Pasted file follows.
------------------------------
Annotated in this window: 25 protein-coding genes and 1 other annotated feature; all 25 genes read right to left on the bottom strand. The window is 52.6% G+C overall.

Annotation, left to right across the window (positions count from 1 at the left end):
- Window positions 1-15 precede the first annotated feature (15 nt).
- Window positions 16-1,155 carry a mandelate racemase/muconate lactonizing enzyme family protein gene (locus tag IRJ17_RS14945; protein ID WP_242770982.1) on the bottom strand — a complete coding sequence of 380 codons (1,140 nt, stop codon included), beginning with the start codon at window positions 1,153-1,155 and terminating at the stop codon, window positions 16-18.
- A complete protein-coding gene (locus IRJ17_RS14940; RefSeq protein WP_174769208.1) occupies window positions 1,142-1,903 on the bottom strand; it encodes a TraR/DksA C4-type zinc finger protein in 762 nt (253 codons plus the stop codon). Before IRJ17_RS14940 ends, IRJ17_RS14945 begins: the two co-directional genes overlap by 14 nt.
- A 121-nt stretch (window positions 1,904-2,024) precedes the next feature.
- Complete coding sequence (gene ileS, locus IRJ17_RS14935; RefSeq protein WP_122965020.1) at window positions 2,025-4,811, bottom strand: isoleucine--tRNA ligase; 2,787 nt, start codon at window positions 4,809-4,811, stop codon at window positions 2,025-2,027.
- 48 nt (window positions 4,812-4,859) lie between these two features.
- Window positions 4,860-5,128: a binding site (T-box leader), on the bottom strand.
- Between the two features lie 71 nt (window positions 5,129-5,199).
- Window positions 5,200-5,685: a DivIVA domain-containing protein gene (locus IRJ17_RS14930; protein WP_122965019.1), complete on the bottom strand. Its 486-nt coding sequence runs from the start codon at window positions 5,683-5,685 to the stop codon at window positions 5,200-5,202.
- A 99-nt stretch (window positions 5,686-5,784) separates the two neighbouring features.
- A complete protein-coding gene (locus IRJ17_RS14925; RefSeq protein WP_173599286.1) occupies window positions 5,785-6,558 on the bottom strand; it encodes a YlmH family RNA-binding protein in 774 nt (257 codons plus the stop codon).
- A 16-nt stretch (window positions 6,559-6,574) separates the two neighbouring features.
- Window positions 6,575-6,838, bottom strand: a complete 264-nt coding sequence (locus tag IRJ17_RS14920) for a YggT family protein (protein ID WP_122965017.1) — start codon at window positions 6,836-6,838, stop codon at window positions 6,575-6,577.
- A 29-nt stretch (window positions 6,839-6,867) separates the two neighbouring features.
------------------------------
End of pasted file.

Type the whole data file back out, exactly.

Annotated in this window: 25 protein-coding genes and 1 other annotated feature; all 25 genes read right to left on the bottom strand. The window is 52.6% G+C overall.

Annotation, left to right across the window (positions count from 1 at the left end):
- Window positions 1-15 precede the first annotated feature (15 nt).
- Window positions 16-1,155 carry a mandelate racemase/muconate lactonizing enzyme family protein gene (locus tag IRJ17_RS14945; protein ID WP_242770982.1) on the bottom strand — a complete coding sequence of 380 codons (1,140 nt, stop codon included), beginning with the start codon at window positions 1,153-1,155 and terminating at the stop codon, window positions 16-18.
- A complete protein-coding gene (locus IRJ17_RS14940; RefSeq protein WP_174769208.1) occupies window positions 1,142-1,903 on the bottom strand; it encodes a TraR/DksA C4-type zinc finger protein in 762 nt (253 codons plus the stop codon). Before IRJ17_RS14940 ends, IRJ17_RS14945 begins: the two co-directional genes overlap by 14 nt.
- A 121-nt stretch (window positions 1,904-2,024) precedes the next feature.
- Complete coding sequence (gene ileS, locus IRJ17_RS14935; RefSeq protein WP_122965020.1) at window positions 2,025-4,811, bottom strand: isoleucine--tRNA ligase; 2,787 nt, start codon at window positions 4,809-4,811, stop codon at window positions 2,025-2,027.
- 48 nt (window positions 4,812-4,859) lie between these two features.
- Window positions 4,860-5,128: a binding site (T-box leader), on the bottom strand.
- Between the two features lie 71 nt (window positions 5,129-5,199).
- Window positions 5,200-5,685: a DivIVA domain-containing protein gene (locus IRJ17_RS14930; protein WP_122965019.1), complete on the bottom strand. Its 486-nt coding sequence runs from the start codon at window positions 5,683-5,685 to the stop codon at window positions 5,200-5,202.
- A 99-nt stretch (window positions 5,686-5,784) separates the two neighbouring features.
- A complete protein-coding gene (locus IRJ17_RS14925; RefSeq protein WP_173599286.1) occupies window positions 5,785-6,558 on the bottom strand; it encodes a YlmH family RNA-binding protein in 774 nt (257 codons plus the stop codon).
- A 16-nt stretch (window positions 6,559-6,574) separates the two neighbouring features.
- Window positions 6,575-6,838, bottom strand: a complete 264-nt coding sequence (locus tag IRJ17_RS14920) for a YggT family protein (protein ID WP_122965017.1) — start codon at window positions 6,836-6,838, stop codon at window positions 6,575-6,577.
- A 29-nt stretch (window positions 6,839-6,867) separates the two neighbouring features.